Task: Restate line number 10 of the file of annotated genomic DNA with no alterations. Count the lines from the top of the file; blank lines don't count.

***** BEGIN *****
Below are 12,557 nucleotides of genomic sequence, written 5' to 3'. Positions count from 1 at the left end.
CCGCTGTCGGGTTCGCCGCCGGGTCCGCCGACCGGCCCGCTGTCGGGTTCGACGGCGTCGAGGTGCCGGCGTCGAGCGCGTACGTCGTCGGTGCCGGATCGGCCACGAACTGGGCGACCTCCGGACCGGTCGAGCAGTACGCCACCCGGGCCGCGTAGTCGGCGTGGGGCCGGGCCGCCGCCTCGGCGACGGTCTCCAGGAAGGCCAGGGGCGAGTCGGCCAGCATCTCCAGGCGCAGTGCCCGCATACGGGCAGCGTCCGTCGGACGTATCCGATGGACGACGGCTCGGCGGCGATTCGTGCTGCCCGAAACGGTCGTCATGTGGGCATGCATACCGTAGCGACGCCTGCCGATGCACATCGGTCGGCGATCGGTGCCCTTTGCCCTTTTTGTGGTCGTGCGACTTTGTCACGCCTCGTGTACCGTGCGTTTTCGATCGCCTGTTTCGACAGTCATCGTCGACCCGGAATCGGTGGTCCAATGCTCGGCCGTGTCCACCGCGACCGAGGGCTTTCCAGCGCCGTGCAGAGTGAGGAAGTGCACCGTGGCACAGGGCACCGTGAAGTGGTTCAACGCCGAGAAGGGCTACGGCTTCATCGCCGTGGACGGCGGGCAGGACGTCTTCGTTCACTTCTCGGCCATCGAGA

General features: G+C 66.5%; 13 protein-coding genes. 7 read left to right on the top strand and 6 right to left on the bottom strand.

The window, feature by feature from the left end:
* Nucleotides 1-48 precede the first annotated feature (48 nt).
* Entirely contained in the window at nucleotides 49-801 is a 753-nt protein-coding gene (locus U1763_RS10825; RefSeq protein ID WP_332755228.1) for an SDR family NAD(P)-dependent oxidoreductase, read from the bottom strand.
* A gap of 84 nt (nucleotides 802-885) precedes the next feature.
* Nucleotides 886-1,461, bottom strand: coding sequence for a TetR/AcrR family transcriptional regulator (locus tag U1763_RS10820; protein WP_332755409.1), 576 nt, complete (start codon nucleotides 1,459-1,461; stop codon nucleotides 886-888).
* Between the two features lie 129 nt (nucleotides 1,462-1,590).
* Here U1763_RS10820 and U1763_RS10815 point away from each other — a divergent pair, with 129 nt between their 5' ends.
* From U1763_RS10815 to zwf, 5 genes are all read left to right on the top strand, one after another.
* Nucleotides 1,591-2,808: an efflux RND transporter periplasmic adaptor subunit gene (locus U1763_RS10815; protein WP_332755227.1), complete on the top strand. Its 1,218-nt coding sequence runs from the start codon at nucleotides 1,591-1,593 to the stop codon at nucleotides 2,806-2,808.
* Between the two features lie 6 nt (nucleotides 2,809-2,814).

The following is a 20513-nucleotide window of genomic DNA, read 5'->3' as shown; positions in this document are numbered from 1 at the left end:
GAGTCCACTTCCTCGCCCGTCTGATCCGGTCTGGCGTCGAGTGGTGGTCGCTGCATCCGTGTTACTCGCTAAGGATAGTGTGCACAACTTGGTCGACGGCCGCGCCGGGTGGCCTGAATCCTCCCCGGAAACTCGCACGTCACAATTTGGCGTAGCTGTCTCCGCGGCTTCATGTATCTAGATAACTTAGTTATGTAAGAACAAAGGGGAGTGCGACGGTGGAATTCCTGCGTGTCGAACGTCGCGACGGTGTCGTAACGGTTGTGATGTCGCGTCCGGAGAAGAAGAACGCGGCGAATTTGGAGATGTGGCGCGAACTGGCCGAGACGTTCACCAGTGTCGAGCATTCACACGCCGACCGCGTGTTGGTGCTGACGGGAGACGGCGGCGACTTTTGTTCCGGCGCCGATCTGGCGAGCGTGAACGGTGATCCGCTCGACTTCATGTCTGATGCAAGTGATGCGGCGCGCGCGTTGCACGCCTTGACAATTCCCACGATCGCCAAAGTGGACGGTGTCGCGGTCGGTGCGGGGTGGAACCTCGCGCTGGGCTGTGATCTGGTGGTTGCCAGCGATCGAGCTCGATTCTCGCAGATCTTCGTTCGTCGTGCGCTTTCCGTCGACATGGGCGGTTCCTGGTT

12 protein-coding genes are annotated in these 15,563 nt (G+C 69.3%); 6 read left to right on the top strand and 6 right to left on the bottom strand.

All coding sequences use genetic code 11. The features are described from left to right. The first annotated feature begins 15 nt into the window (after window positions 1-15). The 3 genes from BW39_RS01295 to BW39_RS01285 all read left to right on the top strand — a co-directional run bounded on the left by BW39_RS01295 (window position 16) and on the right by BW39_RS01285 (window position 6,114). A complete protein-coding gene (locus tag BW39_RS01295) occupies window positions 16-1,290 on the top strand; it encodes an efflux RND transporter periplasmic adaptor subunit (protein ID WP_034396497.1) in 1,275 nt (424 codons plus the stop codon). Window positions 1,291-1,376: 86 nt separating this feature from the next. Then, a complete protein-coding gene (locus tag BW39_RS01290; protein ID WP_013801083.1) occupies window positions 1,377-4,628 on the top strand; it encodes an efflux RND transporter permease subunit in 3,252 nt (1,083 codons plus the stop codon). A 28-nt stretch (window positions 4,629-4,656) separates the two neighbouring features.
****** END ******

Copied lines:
* Here U1763_RS10820 and U1763_RS10815 point away from each other — a divergent pair, with 129 nt between their 5' ends.